One more new COVID-19 strain, omicron, entering the world from Southern Africa

On November 18 the South African Dr Angelique Coetzee, when four family members all tested positive for Covid-19 with complete exhaustion and other patients in her busy private practice in the capital Pretoria started to come in earlier this month with Covid-19 symptoms that did not make immediate sense, she informed the country’s vaccine advisory committee of a new variant. They included young people of different backgrounds and ethnicities with intense fatigue and a six-year-old child with a very high pulse rate, but none suffered from a loss of taste or smell.


The World Health Organisation (WHO) has named the new coronavirus variant omicron, skipping two letters of the Greek alphabet, nu and xi, to avoid giving what is perhaps the most dangerous variant yet the same name as President Xi Jinping, the leader of the Chinese Communist Party.

In May, the WHO announced that new variants of Sars-Cov-2, the coronavirus causing the global pandemic, would be named after Greek letters, and not the country or locale in which they were first identified.

Beforehand, the only official labels were assigned by scientific databases and featured a letter followed by a string of numbers, such as B.1.1.7, P.1 and B.1.351.

As a result, these clunky names were replaced colloquially by the name of the place where they were first found, such as Kent, Brazil and South Africa.

All pre-existing variants were retrospectively named in order of their emergence, while those that emerged later took up the next available letter in the alphabet.

Thus, the Kent variant became known as alpha, South African became eta, Brazilian became gamma and the Indian variant was rebadged as delta. Aside from these well-known forms, there have been nine others, stretching all the way down to mu. The B.1.1.529 variant, now called omicron, was first identified in Botswana on November 11. It has now been detected in the UK as well as South Africa, Israel, the Netherlands, Hong Kong and Belgium.

“We’re flying at warp speed,”

says Penny Moore, a virologist at the University of the Witwatersrand in Johannesburg, South Africa, whose lab is gauging the variant’s potential to dodge immunity from vaccines and previous infections. There are anecdotal reports of reinfections and of cases in vaccinated individuals, but

“at this stage it’s too early to tell anything”,

Moore adds.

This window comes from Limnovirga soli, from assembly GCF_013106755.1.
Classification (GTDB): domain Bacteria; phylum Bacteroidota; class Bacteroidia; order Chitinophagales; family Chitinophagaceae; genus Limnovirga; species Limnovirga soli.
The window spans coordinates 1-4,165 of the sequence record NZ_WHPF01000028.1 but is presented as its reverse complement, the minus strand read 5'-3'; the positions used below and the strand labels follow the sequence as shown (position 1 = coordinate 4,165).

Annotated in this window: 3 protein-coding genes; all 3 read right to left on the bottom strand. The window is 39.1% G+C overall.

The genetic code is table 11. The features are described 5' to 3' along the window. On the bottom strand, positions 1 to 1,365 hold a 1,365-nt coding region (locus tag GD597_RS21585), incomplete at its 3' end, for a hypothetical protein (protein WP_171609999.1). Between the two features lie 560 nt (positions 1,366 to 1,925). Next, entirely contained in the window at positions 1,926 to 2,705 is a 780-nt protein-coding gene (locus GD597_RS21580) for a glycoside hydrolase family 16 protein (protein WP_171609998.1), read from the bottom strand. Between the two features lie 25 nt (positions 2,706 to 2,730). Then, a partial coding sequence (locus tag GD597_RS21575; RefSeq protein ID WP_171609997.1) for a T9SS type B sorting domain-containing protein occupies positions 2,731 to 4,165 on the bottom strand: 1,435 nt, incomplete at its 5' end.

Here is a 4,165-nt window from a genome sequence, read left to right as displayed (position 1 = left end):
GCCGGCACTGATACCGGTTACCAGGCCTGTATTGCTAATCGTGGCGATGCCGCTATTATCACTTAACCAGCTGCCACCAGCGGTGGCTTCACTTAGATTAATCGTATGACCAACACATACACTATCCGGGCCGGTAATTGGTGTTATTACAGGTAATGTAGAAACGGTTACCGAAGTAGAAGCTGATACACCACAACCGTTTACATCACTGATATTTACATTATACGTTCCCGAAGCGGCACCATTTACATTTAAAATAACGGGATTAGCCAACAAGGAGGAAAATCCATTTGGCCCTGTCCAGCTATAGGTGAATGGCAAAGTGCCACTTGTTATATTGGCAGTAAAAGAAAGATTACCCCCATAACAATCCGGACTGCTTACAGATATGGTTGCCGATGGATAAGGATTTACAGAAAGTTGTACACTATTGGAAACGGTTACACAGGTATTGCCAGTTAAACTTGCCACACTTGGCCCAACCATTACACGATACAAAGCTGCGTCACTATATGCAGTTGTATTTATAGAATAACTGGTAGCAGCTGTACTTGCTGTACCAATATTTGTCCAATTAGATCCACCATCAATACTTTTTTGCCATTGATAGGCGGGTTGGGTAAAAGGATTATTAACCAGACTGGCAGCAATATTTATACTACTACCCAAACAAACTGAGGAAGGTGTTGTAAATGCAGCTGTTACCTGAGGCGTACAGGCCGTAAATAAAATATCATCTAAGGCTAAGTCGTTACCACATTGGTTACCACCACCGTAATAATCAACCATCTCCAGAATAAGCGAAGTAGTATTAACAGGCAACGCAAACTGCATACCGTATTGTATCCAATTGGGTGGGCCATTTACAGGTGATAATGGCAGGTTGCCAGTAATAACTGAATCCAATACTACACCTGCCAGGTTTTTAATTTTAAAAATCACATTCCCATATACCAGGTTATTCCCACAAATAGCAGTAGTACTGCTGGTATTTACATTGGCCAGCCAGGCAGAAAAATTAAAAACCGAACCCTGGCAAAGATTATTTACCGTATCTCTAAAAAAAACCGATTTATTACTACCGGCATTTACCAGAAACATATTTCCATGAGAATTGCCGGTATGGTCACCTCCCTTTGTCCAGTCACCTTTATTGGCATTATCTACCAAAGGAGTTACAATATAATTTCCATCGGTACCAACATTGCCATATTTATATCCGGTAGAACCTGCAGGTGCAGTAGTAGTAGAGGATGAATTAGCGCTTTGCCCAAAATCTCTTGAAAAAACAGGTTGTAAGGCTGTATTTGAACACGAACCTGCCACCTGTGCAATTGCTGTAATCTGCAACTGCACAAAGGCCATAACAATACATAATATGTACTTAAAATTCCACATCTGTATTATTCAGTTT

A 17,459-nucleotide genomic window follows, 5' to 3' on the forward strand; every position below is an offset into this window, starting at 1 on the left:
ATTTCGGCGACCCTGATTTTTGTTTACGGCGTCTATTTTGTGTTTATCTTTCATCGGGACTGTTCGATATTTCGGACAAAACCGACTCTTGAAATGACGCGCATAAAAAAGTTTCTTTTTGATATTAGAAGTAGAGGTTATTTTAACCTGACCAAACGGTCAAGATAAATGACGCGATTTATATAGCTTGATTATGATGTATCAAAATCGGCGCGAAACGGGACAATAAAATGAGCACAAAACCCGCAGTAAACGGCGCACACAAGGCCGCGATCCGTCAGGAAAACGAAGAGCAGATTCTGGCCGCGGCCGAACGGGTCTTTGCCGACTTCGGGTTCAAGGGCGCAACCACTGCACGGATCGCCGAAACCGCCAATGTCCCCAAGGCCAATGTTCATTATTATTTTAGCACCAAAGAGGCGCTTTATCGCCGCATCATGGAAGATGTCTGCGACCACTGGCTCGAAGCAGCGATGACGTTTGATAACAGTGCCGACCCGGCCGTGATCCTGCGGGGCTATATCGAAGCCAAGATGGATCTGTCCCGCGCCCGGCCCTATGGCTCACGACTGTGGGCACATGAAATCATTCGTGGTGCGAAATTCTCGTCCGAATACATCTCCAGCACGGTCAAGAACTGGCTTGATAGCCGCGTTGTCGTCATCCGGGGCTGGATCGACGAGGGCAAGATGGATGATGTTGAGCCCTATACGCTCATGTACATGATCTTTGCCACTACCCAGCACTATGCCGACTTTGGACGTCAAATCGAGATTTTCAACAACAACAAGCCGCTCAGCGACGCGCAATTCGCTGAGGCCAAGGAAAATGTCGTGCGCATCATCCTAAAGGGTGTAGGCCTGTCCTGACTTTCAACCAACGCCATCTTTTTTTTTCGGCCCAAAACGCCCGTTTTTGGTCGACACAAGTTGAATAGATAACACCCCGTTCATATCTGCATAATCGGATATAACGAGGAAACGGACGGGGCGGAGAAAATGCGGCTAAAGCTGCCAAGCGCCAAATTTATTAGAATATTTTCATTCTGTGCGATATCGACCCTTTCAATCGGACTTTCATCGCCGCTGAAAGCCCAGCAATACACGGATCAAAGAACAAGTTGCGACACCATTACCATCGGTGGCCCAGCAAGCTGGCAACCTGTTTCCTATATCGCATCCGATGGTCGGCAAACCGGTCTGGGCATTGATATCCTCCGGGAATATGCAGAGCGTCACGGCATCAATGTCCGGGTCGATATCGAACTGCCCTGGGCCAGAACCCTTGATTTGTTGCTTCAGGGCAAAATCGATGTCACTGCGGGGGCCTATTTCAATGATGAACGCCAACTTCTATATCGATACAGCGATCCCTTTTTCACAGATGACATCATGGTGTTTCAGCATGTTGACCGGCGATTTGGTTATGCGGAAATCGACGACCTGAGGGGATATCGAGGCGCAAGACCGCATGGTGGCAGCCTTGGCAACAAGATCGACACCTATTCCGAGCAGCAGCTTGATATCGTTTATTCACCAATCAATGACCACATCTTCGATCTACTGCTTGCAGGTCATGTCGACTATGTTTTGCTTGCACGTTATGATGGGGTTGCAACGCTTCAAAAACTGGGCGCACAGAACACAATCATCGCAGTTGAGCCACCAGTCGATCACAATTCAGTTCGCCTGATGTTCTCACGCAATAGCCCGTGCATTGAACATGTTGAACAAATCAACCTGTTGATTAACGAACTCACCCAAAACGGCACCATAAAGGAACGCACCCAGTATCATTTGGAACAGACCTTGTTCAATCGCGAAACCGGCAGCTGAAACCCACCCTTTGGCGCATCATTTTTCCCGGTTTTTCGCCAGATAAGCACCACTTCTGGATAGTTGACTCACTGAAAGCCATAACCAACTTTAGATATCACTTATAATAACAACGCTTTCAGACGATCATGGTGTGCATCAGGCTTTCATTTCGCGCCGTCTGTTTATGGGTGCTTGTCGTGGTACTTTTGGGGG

To understand the threat B.1.1.529 poses, researchers will be closely tracking its spread in South Africa and beyond. Researchers in South Africa mobilised efforts to quickly study the Beta variant, identified there in late 2020, and a similar effort is starting to study B.1.1.529.

Travellers queue at an area for PCR Covid-19 tests at OR Tambo International Airport in Johannesburg on November 27
Travellers queue at an area for PCR Covid-19 tests at OR Tambo International Airport in Johannesburg on November 27 Credit: Phill Magakoe/AFP via Getty Images

On the KLM plane that came in on Saturday at Schiphol, had 13 cases of Omicron among 61 quarantined passengers who tested positive for coronavirus after arriving from South Africa. A Belgian couple that was vaccinated had the male tested positive with the new Omicron disease and was placed in quarantine in a hotel.

The European Union decided very quickly to stop planes and passengers coming in Europe from Southern Africa, because it seems we do have the most mutated form of Covid-19 discovered thus far, with 32 mutations to the spike protein. Scientists are concerned that the mutations may allow it to evade existing vaccines and spread quickly.

Though in England two cases of omicron have been found in the UK, with two people in Essex and Nottinghamshire testing positive for the new variant, but UK officials are busy scouring testing databases for any further sign of the omicron variant, not least because there were many South Africans in the Twickenham area of south-west London for the England and South Africa match last Saturday.

Sajid Javid sayd that despite the return of mask-wearing and PCR tests for travellers, England is “nowhere near” introducing tougher Covid restriction.

British tourists will be admitted to Spain from next month only if they can show proof of a COVID-19 vaccination, according to a Spanish government bulletin published on Saturday as the country tightened travel restrictions amid concern about the new Omicron coronavirus variant.



South African Corona variant endangering the world



  1. Ominous signs as virus mutates into a more threatening form
  2. Travellers jump hoops to leave South Africa as Covid variant hits
  3. Netherlands, Australia find omicron variant as curbs spread
  4. Ominous signs as virus mutates into a more threatening form
  5. Retrospective Statistical Analysis Indicates Ivermectin a COVID-19 Stopper in Africa
  6. How deadly is coronavirus? See where COVID-19 ranks among other causes of death
  7. Should I be afraid of the omicron variant?
  8. Coronavirus, Immune system, and Vaccine 
  9. Let’s Talk About Variants – Again!
  10. New Covid variant shuts borders across the globe
  11. The new COVID-19 strain, omicron, explained

Published by Marcus Ampe

Retired dancer, choreographer, choreologist Founder of the Dance impresario office and archive: Danscontact-Dansarchief plus the Association for Bible scholars, the Lifestyle magazines "Stepping Toes" and "From Guestwriters" and creator of the site "Messiah for all". - Gepensioneerd danser, choreograaf, choreoloog. Stichter van Danscontact-Dansarchief plus van de Vereniging voor Bijbelvorsers, de Lifestyle magazines "Stepping Toes" en "From Guestwriters" en maker van de site "Messiah for all".

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